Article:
US crude oil this week
On Thursday, US crude oil active futures fell 0.4% and settled at $60.2 per barrel. Since the closing level last week, US crude oil prices have risen ~5.4% as of 3:09 AM ET today. If US crude oil prices stay the current levels until the end of the trading session, it will be the fifth-highest weekly gain for US crude oil in 2019.
On July 4, the United Kingdom seized an Iranian oil tanker. In response, Iran tried to capture a British tanker. Iran has asked the United Kingdom to release its seized oil tanker immediately. The oil market might be ignoring the tension between Iran and the West. The Brent-WTI spread is just 61 cents above the lowest level in almost a year. Usually, the spread is sensitive to any rise in geopolitical tensions in the Middle East. The significant fall in US crude oil inventories is another crucial factor that might be behind the lower spread.
What does the implied volatility suggest?
On July 11, US crude oil’s implied volatility was 27.4%—19.2% below its 15-day average. The lower implied volatility might push oil prices up. Since reaching a 12-year low in February 2016, US crude oil active futures have risen ~129.7%. Crude oil’s implied volatility has fallen ~63.6% since February 11, 2016.
Until July 18, US crude oil futures should close between $58.27 and $62.13 per barrel 68.0% of the time. The forecast uses crude oil’s implied volatility of 27.4% and assumes a normal distribution of prices. On July 11, US crude oil August futures fell 0.4% and settled at $60.2 per barrel.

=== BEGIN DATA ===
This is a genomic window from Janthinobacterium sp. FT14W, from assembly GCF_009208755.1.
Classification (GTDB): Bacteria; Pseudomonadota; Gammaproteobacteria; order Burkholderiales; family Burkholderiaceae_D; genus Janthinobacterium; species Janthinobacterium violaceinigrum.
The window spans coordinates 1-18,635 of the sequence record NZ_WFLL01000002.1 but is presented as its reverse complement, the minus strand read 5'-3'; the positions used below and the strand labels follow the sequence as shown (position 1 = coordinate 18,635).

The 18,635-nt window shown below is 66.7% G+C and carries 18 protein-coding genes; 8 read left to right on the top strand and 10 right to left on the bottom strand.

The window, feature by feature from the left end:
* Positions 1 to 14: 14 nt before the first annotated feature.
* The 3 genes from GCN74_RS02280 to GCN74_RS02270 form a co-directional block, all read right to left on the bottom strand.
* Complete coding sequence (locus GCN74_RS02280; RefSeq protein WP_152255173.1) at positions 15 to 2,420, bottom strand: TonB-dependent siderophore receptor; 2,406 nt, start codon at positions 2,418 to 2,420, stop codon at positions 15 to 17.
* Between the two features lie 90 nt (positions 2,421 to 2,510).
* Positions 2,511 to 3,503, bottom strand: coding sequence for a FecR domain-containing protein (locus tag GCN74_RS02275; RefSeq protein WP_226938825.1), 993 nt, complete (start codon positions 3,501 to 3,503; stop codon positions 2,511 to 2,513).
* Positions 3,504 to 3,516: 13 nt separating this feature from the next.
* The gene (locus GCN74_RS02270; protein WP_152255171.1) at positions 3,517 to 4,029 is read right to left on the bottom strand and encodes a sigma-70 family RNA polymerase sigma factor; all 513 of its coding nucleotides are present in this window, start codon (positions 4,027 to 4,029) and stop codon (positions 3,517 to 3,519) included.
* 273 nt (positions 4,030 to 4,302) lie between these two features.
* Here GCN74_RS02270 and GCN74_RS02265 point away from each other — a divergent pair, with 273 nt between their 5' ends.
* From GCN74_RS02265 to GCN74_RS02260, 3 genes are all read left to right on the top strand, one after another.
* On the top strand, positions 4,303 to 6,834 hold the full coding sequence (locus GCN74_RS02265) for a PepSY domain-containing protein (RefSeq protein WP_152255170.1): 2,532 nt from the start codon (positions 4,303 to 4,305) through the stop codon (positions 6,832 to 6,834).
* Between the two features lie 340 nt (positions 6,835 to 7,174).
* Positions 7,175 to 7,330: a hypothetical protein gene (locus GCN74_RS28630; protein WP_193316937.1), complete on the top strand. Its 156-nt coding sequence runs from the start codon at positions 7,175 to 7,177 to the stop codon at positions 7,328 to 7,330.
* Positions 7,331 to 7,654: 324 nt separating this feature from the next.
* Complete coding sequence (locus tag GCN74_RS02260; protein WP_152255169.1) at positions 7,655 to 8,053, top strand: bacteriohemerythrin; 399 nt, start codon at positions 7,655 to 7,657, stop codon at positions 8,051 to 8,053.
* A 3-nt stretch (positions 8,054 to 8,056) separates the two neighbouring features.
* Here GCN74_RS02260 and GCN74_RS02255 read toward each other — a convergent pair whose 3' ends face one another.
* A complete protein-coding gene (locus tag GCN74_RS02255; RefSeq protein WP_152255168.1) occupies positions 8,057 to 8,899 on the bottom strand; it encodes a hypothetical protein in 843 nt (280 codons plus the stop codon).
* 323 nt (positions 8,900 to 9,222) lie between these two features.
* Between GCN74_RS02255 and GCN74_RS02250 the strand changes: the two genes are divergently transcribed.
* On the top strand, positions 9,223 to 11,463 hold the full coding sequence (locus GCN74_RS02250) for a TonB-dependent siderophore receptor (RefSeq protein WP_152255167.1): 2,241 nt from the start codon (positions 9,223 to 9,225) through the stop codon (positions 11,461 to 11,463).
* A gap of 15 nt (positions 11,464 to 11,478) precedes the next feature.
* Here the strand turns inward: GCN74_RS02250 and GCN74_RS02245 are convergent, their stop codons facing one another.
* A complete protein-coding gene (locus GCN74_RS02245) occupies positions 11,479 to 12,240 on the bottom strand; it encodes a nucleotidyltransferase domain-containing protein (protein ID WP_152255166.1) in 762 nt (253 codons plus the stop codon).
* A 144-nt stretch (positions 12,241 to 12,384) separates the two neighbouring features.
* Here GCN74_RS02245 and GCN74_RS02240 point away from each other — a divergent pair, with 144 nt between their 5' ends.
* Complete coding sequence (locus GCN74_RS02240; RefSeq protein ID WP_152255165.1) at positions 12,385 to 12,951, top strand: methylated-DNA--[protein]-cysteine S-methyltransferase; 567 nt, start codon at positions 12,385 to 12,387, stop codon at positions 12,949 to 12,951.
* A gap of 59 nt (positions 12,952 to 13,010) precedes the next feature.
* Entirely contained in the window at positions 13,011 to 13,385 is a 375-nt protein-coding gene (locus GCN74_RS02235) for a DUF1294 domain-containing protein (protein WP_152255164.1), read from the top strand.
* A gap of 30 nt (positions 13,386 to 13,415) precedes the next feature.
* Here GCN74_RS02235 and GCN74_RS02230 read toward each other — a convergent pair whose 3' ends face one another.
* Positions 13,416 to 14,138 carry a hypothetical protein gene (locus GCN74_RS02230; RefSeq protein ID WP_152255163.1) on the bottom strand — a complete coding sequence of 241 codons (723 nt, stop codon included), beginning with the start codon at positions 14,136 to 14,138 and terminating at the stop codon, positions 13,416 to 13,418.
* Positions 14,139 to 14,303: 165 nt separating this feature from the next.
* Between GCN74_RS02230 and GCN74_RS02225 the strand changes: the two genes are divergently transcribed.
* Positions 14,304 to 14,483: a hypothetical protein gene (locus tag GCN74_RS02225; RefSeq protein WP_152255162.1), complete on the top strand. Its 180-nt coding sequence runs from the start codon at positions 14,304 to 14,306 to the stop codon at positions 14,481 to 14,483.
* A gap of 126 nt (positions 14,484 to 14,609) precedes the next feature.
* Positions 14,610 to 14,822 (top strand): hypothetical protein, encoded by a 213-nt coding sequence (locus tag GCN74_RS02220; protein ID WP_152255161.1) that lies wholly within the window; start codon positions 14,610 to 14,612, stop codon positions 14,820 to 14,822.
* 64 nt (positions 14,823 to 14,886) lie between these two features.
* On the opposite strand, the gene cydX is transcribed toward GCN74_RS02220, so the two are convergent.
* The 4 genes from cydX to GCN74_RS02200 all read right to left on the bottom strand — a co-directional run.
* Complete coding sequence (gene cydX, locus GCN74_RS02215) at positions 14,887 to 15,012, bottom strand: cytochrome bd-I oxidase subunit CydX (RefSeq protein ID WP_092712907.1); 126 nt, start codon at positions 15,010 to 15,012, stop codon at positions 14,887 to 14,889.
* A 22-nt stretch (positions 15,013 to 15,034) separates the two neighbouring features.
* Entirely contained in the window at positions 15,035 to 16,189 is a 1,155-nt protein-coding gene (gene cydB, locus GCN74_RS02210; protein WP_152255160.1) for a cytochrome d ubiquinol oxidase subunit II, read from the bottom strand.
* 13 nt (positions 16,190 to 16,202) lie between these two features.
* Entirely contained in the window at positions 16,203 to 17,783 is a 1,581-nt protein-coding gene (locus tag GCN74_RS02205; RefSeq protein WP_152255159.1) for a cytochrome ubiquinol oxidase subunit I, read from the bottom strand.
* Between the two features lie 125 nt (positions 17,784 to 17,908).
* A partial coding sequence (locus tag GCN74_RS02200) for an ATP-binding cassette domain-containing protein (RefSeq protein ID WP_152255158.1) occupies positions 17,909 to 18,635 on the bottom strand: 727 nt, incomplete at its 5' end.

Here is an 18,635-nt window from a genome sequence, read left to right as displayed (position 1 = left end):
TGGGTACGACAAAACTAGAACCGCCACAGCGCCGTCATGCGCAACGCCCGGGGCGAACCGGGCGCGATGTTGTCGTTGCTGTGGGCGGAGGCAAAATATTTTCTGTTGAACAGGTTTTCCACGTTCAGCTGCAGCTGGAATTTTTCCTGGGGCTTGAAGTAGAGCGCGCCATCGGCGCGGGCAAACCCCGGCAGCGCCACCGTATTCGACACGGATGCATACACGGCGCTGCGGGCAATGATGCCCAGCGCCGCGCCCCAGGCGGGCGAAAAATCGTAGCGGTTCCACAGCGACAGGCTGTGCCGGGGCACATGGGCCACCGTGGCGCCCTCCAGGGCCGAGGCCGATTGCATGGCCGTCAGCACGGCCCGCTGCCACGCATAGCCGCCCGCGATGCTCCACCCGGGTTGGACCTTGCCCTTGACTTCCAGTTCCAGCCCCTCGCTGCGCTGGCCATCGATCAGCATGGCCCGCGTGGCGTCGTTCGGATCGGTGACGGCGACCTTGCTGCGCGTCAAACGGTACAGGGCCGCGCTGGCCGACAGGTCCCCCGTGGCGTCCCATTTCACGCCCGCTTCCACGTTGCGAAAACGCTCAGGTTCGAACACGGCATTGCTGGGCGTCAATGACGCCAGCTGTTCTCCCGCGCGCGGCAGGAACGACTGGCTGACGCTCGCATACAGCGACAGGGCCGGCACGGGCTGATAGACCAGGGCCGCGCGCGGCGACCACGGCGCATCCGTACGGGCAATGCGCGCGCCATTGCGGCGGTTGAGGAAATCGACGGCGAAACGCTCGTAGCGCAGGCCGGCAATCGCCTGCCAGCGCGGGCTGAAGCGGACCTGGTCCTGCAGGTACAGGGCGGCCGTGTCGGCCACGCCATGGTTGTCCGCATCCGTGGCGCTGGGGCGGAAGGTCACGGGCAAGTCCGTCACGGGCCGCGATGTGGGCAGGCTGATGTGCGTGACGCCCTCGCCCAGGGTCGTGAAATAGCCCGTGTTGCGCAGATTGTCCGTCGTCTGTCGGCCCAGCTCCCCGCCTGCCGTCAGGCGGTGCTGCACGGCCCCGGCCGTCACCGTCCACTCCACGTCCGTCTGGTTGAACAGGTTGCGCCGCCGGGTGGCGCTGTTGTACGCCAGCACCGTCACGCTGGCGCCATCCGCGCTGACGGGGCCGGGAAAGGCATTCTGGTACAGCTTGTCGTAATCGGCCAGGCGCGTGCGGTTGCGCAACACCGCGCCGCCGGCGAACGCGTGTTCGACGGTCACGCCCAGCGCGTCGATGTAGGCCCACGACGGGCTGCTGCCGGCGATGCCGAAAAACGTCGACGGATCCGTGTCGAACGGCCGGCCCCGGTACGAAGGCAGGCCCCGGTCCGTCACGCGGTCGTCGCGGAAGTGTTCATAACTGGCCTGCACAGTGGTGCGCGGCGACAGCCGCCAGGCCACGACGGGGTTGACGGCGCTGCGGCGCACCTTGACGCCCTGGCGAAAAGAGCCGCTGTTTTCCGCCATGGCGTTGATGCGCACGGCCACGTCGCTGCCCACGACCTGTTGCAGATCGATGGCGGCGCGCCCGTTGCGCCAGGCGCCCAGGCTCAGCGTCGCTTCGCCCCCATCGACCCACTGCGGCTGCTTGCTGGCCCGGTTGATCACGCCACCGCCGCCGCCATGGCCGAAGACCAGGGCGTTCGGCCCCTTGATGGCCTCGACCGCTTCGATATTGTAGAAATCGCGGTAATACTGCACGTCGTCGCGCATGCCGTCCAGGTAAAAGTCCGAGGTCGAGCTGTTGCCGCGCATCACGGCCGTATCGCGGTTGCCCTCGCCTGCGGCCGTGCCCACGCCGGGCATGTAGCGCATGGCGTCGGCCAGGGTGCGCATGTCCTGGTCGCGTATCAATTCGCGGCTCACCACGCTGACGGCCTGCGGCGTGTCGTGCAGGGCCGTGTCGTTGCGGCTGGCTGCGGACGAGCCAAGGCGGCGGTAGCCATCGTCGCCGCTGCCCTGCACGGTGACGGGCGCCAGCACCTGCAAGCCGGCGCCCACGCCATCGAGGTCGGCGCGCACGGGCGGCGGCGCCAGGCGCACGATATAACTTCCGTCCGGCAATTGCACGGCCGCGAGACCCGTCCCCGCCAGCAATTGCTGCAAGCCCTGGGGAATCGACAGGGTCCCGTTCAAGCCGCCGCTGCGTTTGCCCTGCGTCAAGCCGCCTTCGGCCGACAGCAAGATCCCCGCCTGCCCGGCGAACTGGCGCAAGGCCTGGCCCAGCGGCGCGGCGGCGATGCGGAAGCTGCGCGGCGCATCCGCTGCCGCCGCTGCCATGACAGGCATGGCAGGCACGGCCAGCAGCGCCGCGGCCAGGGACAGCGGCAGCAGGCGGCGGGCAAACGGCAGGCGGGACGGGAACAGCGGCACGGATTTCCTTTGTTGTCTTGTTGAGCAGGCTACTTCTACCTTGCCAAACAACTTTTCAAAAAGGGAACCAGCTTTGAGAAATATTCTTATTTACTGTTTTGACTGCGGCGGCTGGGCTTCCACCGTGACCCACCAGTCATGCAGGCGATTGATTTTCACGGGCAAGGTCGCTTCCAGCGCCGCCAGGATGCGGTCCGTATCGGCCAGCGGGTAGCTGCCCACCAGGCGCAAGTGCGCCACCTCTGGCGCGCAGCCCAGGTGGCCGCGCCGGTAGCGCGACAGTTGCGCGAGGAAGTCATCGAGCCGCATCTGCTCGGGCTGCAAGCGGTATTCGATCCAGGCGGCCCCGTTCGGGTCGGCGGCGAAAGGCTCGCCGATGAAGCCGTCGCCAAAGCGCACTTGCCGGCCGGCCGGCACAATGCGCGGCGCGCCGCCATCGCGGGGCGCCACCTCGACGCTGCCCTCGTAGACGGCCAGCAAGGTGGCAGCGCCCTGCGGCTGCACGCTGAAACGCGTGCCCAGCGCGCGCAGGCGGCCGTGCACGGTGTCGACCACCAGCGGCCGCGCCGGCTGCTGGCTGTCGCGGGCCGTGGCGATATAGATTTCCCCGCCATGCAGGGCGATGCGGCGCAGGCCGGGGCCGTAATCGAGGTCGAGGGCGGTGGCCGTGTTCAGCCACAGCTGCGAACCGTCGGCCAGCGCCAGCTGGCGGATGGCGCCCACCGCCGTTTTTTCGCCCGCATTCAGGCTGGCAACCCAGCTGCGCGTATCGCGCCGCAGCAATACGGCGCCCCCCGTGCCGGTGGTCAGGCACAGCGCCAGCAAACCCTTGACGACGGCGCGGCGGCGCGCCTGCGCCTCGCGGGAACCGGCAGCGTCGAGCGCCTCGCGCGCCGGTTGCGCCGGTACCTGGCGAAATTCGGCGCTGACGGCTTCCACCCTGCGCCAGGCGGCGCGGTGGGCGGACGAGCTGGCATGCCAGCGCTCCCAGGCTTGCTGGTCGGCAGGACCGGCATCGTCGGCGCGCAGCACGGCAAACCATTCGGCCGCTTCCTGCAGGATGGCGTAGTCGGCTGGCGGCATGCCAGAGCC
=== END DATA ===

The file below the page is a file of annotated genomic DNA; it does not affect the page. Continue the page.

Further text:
These price limits could be important for oil-tracking ETFs like the ProShares Ultra Bloomberg Crude Oil ETF (UCO) and the United States 12-Month Oil ETF (USL). If US crude oil stays above $60, it might please investors in these ETFs. In the trailing week, US crude oil active futures rose 5%, the ProShares Ultra Bloomberg Crude Oil ETF rose 13.2%, and the United States 12-Month Oil ETF rose 5.6%. These price limits also impact the S&P 500 Index (SPY). Energy stocks account for 5.2% of SPY.
Key events next week
Next week, the U.S. Energy Information Administration is scheduled to release its oil and natural gas inventory data on July 17–18. The data could be a short-term driver for oil and natural gas prices. On Monday, the EIA is scheduled to release its Drilling Productivity Report. Any change in the oil and natural gas production from the major seven shale regions impacts oil and natural gas’s price movement. The US dollar has been fluctuating, which will likely be an essential factor for oil prices. The Fed is expected to decide on interest rates on July 31.
Based on CME’s FedWatch Tool, there’s a 78.6% probability that the Fed will reduce the interest rates by 25 basis points. However, there’s a 21.4% probability that the Fed might reduce the interest rates by 50 basis points.